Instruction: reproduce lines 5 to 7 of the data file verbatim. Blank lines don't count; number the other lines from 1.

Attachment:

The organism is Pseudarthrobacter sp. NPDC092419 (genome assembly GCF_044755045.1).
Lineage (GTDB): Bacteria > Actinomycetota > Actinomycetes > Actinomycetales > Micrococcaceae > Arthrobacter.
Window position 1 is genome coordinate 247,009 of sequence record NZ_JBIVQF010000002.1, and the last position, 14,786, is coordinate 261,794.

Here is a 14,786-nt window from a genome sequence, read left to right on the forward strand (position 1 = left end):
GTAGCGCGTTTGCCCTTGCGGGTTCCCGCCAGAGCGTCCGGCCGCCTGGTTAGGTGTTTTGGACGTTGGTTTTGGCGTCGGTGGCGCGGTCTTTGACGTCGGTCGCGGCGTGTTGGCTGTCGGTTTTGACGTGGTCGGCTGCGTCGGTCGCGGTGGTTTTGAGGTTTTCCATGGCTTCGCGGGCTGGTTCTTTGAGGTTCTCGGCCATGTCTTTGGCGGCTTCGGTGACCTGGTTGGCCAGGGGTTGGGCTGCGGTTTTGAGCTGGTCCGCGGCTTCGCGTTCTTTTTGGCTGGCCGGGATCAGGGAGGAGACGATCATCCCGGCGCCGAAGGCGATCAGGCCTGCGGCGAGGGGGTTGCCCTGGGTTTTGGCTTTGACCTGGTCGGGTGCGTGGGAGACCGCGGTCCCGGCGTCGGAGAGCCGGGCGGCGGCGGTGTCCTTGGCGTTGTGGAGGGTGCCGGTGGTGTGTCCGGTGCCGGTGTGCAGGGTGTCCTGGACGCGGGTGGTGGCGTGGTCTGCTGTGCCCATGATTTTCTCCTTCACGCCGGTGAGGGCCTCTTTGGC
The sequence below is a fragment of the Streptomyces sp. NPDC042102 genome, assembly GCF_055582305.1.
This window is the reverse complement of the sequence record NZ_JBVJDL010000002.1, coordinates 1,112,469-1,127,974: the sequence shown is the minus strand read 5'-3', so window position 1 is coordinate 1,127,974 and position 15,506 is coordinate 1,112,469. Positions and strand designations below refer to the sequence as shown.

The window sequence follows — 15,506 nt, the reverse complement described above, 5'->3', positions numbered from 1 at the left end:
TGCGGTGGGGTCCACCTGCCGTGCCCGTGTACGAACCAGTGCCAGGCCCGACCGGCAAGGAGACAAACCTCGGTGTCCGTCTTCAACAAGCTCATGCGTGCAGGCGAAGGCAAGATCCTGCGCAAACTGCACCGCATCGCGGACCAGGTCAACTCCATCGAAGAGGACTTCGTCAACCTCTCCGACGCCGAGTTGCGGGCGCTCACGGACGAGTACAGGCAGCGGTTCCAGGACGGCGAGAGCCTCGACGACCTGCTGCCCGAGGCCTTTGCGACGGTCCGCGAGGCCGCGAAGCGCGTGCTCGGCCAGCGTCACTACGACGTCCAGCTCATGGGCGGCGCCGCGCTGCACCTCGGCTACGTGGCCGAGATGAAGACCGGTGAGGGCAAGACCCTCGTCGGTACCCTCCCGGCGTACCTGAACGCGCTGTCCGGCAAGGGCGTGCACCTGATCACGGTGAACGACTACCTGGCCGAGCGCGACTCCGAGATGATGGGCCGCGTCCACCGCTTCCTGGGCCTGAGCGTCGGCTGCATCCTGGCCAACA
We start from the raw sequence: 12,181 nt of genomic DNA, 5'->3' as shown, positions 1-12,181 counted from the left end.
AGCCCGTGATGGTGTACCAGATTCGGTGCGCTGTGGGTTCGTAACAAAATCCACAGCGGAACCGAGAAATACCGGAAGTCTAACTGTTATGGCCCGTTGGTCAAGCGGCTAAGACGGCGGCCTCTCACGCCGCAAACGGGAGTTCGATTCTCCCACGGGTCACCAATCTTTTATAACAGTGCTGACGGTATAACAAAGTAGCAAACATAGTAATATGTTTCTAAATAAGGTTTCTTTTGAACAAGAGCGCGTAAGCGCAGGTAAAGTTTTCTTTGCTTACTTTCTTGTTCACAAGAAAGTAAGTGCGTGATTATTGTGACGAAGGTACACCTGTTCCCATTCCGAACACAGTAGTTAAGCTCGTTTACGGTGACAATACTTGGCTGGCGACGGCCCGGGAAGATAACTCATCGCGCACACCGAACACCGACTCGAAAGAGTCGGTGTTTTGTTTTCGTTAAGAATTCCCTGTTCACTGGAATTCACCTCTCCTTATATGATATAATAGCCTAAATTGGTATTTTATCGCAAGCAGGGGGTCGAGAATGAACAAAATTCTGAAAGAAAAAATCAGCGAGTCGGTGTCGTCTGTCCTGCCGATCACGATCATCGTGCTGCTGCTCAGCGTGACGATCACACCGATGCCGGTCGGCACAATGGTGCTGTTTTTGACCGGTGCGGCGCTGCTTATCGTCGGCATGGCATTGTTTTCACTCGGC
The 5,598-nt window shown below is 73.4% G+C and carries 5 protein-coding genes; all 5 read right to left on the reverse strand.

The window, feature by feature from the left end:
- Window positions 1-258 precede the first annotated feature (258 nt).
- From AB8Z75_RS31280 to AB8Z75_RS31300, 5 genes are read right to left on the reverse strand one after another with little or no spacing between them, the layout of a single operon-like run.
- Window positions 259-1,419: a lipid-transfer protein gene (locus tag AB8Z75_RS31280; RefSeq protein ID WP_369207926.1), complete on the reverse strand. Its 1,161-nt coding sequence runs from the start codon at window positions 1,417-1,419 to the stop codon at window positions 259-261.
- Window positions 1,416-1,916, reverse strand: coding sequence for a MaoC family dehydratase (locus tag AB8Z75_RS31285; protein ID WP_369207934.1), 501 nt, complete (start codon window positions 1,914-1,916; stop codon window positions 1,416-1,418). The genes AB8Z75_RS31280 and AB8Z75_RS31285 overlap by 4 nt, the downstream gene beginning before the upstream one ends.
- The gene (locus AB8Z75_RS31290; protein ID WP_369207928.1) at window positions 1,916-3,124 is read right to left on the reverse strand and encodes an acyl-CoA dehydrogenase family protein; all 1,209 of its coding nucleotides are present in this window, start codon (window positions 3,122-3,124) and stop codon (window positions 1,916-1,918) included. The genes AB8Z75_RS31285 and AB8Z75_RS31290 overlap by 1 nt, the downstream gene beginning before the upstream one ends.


GTAGCGCGTTTGCCCTTGCGGGTTCCCGCCAGAGCGTCCGGCCGCCTGGTTAGGTGTTTTGGACGTTGGTTTTGGCGTCGGTGGCGCGGTCTTTGACGTCGGTCGCGGCGTGTTGGCTGTCGGTTTTGACGTGGTCGGCTGCGTCGGTCGCGGTGGTTTTGAGGTTTTCCATGGCTTCGCGGGCTGGTTCTTTGAGGTTCTCGGCCATGTCTTTGGCGGCTTCGGTGACCTGGTTGGCCAGGGGTTGGGCTGCGGTTTTGAGCTGGTCCGCGGCTTCGCGTTCTTTTTGGCTGGCCGGGATCAGGGAGGAGACGATCATCCCGGCGCCGAAGGCGATCAGGCCTGCGGCGAGGGGGTTGCCCTGGGTTTTGGCTTTGACCTGGTCGGGTGCGTGGGAGACCGCGGTCCCGGCGTCGGAGAGCCGGGCGGCGGCGGTGTCCTTGGCGTTGTGGAGGGTGCCGGTGGTGTGTCCGGTGCCGGTGTGCAGGGTGTCCTGGACGCGGGTGGTGGCGTGGTCTGCTGTGCCCATGATTTTCTCCTTCACGCCGGTGAGGGCCTCTTTGGC
The sequence below is a fragment of the Streptomyces sp. NPDC042102 genome, assembly GCF_055582305.1.
This window is the reverse complement of the sequence record NZ_JBVJDL010000002.1, coordinates 1,112,469-1,127,974: the sequence shown is the minus strand read 5'-3', so window position 1 is coordinate 1,127,974 and position 15,506 is coordinate 1,112,469. Positions and strand designations below refer to the sequence as shown.